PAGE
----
The way that people have been consuming music has changed greatly and rapidly in the last half decade. Do you feel that this has had an impact what you do and the music that Touch has released?
Of course. We are not only doing this for the way things are now… It’s attempting to have a long term view of this compressed time we inhabit.
Where do you envisage music as a commodity and music consumption going in the next twenty years?
Evan Eisenberg wrote a very persuasive postscript to his book The Recording Angel when it was republished a few years ago. It’s one of the best books ever written about recorded sound, first published in the late 80s. He postulates that soon, there will be a global jukebox where everything ever recorded will be instantly available – well, this isn’t very far off actually, but there’s still no way that The Hafler Trio or the first Eleh 12 will fit any compressed audio format.
What in fact is being proposed, is that music will become like air. This is an extraordinary ecological condition that nobody really talks about. Imagine… one breathes music… Well of course this has always been happening and in some senses it’s a return to the essential condition, sound being part of the lifestream, but the difference here is in terms of mental space and perception.
You can imagine in 10 years time there will be a levy on clean air, just like there’s a levy currently on gas, electricity and broadband. Broadband – therefore entertainment – will become free, and everything else will become more expensive. Music will be needing its own version of Greenpeace.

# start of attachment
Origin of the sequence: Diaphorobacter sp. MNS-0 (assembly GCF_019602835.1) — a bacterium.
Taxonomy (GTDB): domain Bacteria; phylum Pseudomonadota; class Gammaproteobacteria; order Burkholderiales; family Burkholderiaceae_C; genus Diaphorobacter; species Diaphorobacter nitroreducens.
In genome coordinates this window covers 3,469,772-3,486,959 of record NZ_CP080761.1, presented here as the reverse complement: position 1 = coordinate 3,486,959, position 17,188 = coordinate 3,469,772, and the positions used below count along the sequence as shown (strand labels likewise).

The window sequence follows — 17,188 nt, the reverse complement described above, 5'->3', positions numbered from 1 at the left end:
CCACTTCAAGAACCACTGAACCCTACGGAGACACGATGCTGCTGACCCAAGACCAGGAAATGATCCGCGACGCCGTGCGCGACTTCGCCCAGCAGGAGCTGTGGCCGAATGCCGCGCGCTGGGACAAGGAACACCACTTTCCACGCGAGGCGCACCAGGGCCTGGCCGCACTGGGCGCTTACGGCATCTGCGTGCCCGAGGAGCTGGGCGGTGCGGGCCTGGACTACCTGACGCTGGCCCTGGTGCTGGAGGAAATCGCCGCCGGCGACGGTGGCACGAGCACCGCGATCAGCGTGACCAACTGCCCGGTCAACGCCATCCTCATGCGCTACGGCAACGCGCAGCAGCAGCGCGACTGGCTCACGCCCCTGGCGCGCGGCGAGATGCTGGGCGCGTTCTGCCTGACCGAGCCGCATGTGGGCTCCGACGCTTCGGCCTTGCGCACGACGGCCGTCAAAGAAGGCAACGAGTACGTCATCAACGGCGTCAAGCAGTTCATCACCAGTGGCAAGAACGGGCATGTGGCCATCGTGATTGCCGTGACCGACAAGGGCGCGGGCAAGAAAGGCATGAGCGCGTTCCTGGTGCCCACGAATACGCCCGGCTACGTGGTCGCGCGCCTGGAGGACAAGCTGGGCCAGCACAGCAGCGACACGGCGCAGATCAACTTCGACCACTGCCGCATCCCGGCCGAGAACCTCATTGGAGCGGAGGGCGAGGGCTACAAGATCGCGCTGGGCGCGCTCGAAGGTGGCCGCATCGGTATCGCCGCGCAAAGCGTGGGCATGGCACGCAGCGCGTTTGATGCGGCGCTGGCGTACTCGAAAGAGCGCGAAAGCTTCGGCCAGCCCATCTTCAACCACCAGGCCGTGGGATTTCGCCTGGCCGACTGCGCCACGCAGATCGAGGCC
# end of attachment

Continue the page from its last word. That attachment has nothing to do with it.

Can you tell us more about the background of using photography over typography for the sleeve art? Visually and musically, from Philip Jeck, Fennesz, Chris Watson, to your own photographs, there is a strong connection with the natural world, can you tell us more about this relationship?
This interview with Philip Sherburne hovered well around this question.
Of course there is much more to say in retrospect about the strange disappearance of graphic design and typography as a way of expressing artistic practice. Graphic design, curiously, seemed to burn itself out in the mid-90s… This thing about being popular and experimental at the same time was neatly assimilated into mainstream visual culture, from Raygun and MTV to the High Street.
Photography somehow is a rogue development of postmodernism. Something that is fascinating, for example, is how one can possibly be a bad photographer. Also, look at the way people exchange photos set against the way people exchange music. It’s a time-based question. You can look at a photo for a nanosecond and get something from it, but in spite of the compression and the random shuffle mode, a 3 minute song still takes 3 minutes to listen to.
John Peel on the other hand got so many records and tapes that he reckoned it took him 15 seconds to tell whether anything was any good. Or was it 7 seconds? It doesn’t matter. When you have so much music, you can hardly tell the Beach Boys from the Bay City Rollers, it’s as Paul Virilio wrote, an essential loss of perspective. Or according to Baudrillard, The Final Illusion. You could say that the sense of perspective pioneered by the Renaissance artists, exploded by the Romantics, split in 3 by the Dadaists, finally ends up in a black hole of pattern generation and repetition.
So much for futurism! The only reference left is the natural world. It is natural, whatever Virilio, Baudrillard and Dworkins or Darwin says about it.